Ol Man River is one of the songs from the 1927 musical Showboat that has been sung by a variety of performers over the years, including Frank Sinatra. (You can check a young and beautiful Blue Eyes doing his version on YouTube – http://www.youtube.com/watch?v=xTnw_MmVptQ – in 1946, and already it’s had more than 600 000 views).
Which is a long way of getting around to introducing Dave Hughes, South Africa’s Ol Man Wine… Maybe it’s just because of his snowy white head of hair and luxuriant bushy Father Christmas beard that make us think he’s been around longer than he has. He often has to put up with jokes about having been around so long that he welcomed Jan van Riebeeck to our shores…
But Hughes is having the last – and sweetest – laugh because he is renowned the wine world over. He was in London judging spirits at the International Wine & Spirits competition a few weeks ago when he had dinner with an old friend, David Nathan-Maister, former owner and proprietor of the Devon Valley Hotel.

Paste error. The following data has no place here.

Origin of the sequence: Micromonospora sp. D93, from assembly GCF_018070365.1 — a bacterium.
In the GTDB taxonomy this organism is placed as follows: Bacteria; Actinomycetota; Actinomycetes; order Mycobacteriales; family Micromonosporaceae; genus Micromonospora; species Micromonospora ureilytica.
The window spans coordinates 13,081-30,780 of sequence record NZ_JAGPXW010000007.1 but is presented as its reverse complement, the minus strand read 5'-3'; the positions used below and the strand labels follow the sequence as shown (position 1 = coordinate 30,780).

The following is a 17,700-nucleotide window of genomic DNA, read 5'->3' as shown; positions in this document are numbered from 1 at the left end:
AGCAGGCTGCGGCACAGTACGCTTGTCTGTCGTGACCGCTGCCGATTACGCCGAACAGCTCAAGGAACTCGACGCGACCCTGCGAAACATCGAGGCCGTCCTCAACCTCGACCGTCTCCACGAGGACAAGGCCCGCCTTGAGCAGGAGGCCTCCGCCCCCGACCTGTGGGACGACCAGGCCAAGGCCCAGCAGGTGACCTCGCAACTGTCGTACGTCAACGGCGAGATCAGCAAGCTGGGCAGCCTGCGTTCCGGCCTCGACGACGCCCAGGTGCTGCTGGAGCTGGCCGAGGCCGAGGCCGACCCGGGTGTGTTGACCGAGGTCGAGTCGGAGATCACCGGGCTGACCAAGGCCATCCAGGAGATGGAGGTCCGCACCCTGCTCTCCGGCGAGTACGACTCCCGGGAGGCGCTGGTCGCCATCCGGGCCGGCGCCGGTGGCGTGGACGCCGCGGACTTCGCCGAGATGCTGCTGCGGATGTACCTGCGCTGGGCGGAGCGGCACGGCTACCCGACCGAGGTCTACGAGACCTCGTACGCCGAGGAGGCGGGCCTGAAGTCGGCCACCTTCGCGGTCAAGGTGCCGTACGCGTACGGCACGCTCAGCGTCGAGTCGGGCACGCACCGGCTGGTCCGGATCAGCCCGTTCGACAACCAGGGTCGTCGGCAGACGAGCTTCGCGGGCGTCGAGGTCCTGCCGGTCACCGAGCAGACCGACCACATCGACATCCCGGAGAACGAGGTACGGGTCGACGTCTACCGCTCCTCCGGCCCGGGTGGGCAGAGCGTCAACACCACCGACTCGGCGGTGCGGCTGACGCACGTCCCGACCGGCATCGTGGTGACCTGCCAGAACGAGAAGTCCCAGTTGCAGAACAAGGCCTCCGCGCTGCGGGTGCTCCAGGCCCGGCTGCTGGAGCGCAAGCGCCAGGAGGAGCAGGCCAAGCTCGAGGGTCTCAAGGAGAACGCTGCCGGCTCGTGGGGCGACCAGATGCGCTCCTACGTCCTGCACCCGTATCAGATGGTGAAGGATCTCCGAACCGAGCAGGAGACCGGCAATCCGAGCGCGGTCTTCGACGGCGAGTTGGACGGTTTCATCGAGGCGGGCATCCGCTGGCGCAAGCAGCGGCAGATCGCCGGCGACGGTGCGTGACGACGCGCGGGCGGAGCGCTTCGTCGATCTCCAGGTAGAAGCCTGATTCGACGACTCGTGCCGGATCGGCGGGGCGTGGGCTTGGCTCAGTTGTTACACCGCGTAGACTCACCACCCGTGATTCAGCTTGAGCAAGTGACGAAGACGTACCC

He casually let slip that Nathan-Maister had acquired 12 bottles of Constantia Wine at auction, dated at circa 1820 – and they’d had some with dinner. “I have no idea what Nathan-Maister paid for them but I know he sold one for thousands of pounds – because one of the Russian gentleman we were dining with bought one!”
The provenance of the Vin de Constance was that it was acquired from a British cellar and then shipped to France. “It was rebottled from the original little bottles into larger, more modern bottles of about 700ml capacity – and that was in 1880 – because the original bottles were smaller and somewhat fragile.”
Hughes said the wine was really special – it was evolved with beautiful sweetness and a rich nuttiness and long, lingering finish – and that tasting it was “historic”.
As if those hearing the tale were not already green enough with envy, he then revealed they enjoyed an 1880 Tokay and then a 100-year-old Jamaican rum to finish off the evening.
“The rum was really quite special,” Hughes recounted. “Made in about 1860 it, too, was only bottled in 1880. Nathan-Maister got hold of it because a lot of it used to be sold in the Army & Navy stores up until the end of World War II. He bought rather a lot of these old stocks last year – and it is just gorgeous!”